The final straw wasn't a straw at all. It was, in fact, a decent-sized tree that had fallen across the road. Unlike a lot of chaps hereabouts, I don't travel with a chainsaw in the boot of the car. All I had was my katana, and frankly, I didn't think my tameshigiri skills were up to clearing away a tree with a 50-80cm trunk.
So, that was that. I turned around and came home. But you understand now the kind of night we were having.
Therefore, when I heard a stentorian electronic monotone blaring out from somewhere downstairs at 0300, I groaned and pulled the pillow over my head. But Natalie got up and investigated, and didn't come back, and that kind of meant I had to do something manly and tough, so I got up and grabbed my robe.
Downstairs, I found Natalie standing underneath the smoke alarm, looking up with a resigned expression on her face. Oh. Shit. She can't reach the smoke alarm, even with a chair. But I can.
So I went and fetched a chair.
Oddly, the sound of the smoke alarm was considerably lower in pitch than I was used to. It was loud as all hell, but it didn't have that brain-skewering quality I associate with a good, healthy smoke alarm. Never mind. I reached up, and disconnected it.
And the noise continued. Fuck.
I looked around. Natalie looked around. At much the same instant, we spotted the intercom by the door. It's an old model, and it's linked by a light electric line to the shed, so we can communicate with kids who might be up there. Evidently the wind had torn down the line and the rain had shorted out the contacts, because the speaker was producing the most ungodly howl... which stopped when I switched it off. Yay.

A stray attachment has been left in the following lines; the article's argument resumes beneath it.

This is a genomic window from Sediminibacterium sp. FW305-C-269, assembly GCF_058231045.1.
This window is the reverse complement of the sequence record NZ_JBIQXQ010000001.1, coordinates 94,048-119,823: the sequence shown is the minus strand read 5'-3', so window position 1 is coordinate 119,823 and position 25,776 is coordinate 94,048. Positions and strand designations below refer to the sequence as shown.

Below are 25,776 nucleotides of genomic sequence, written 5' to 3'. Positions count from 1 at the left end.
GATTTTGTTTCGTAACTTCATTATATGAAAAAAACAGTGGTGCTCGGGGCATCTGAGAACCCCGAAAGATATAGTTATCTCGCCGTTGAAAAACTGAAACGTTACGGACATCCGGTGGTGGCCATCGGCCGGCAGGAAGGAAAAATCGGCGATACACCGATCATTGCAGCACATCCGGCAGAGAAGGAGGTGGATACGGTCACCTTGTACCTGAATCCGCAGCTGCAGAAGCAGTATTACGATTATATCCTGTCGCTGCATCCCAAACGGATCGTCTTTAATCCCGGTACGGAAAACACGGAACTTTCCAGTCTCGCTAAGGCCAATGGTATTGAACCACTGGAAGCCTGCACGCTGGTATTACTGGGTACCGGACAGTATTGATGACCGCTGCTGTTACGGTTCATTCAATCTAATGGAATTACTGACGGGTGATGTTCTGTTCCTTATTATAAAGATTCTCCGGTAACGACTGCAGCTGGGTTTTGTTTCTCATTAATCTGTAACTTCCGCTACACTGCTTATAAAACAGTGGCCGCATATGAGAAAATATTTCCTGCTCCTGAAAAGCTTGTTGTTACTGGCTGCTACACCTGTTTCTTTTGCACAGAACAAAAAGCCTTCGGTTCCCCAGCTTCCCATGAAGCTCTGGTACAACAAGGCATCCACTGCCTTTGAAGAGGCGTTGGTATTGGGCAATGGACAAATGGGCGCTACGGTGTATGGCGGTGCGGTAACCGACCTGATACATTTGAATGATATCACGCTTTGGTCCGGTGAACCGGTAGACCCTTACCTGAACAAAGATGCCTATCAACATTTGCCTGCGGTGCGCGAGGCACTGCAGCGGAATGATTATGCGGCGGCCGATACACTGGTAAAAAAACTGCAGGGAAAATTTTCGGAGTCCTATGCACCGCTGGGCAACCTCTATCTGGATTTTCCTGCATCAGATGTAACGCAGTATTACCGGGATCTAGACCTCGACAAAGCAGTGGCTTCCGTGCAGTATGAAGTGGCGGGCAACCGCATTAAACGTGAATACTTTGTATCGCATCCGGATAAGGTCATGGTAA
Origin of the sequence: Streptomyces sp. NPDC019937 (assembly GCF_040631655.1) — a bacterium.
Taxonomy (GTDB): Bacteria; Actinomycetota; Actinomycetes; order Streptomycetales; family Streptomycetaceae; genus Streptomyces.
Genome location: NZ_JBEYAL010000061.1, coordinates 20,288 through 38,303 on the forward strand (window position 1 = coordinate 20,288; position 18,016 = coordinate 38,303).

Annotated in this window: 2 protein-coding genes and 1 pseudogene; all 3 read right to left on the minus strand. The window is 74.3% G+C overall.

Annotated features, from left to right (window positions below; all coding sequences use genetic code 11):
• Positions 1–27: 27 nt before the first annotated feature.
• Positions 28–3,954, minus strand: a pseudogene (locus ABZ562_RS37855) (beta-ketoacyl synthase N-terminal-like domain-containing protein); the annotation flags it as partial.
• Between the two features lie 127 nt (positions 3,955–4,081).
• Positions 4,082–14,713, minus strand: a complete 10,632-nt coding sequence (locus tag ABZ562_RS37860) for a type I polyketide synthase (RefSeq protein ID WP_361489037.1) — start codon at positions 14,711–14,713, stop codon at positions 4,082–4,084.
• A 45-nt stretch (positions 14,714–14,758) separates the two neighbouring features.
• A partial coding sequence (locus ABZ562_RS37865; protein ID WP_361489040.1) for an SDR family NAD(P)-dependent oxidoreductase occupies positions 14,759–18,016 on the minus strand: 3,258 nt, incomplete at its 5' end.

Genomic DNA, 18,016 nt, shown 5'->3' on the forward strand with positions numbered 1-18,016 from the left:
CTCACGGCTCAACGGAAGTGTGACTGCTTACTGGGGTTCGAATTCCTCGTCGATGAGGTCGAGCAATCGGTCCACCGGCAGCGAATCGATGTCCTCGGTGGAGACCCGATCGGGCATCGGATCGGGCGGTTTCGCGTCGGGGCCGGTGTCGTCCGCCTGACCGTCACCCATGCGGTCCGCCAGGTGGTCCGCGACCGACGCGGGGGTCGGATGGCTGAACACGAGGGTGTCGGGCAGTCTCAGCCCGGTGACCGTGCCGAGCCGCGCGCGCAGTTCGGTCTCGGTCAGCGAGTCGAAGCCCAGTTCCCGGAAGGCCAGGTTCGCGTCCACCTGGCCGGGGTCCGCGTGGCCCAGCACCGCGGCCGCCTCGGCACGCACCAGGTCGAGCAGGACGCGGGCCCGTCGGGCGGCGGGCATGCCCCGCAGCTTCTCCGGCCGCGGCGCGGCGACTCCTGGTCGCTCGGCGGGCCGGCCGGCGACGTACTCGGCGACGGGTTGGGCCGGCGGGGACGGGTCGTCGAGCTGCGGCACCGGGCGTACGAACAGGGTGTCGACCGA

I went back up the stairs, conscious of Natalie's glare, because I left the chair in position under the (now reconnected) smoke alarm. Bugger it. I could move the chair in the morning.
Ahhh, but I recked without that weird instinct women have -- the one that can ignore any number of dishes, or violins, or clothing scattered around the house, but goes Spider-sense berserk the moment a chair is moved to the wrong spot at 0300. So Natalie picked up the chair and put it back in the sunroom.
Okay. Time for sleep.
The bed was warm. The bed was cosy. The rain was loud on the roof, and the wind wailed like a Canadian hockey fan outside... and then the 'chirp' happened.
You know that sound? Of course you do. The sound of a smoke alarm whose battery has just raised the middle finger. CHIRP! CHIRP! CHIRP!
"It's chirping," said Natalie. As if I hadn't noticed.
"Fuck," I said. And I got my robe. And I went downstairs. And I fetched the chair. And I found a spare nine-volt battery. And I pulled down the fucking smoke alarm, and I put the new battery into it, and I put it back in place. Then I put the old battery in the bin, and I put the battery packaging in the bin, and I put the goddam fucking chair back in the sunroom, and I tidied half the fucking kitchen while I was down there and then I fucking well went back to fucking bed and left my goddam robe lying on the fucking floor...
...which is why the cat woke me up when it started snarfling its own butt at 0630 this morning.
Happy Solstice, everybody!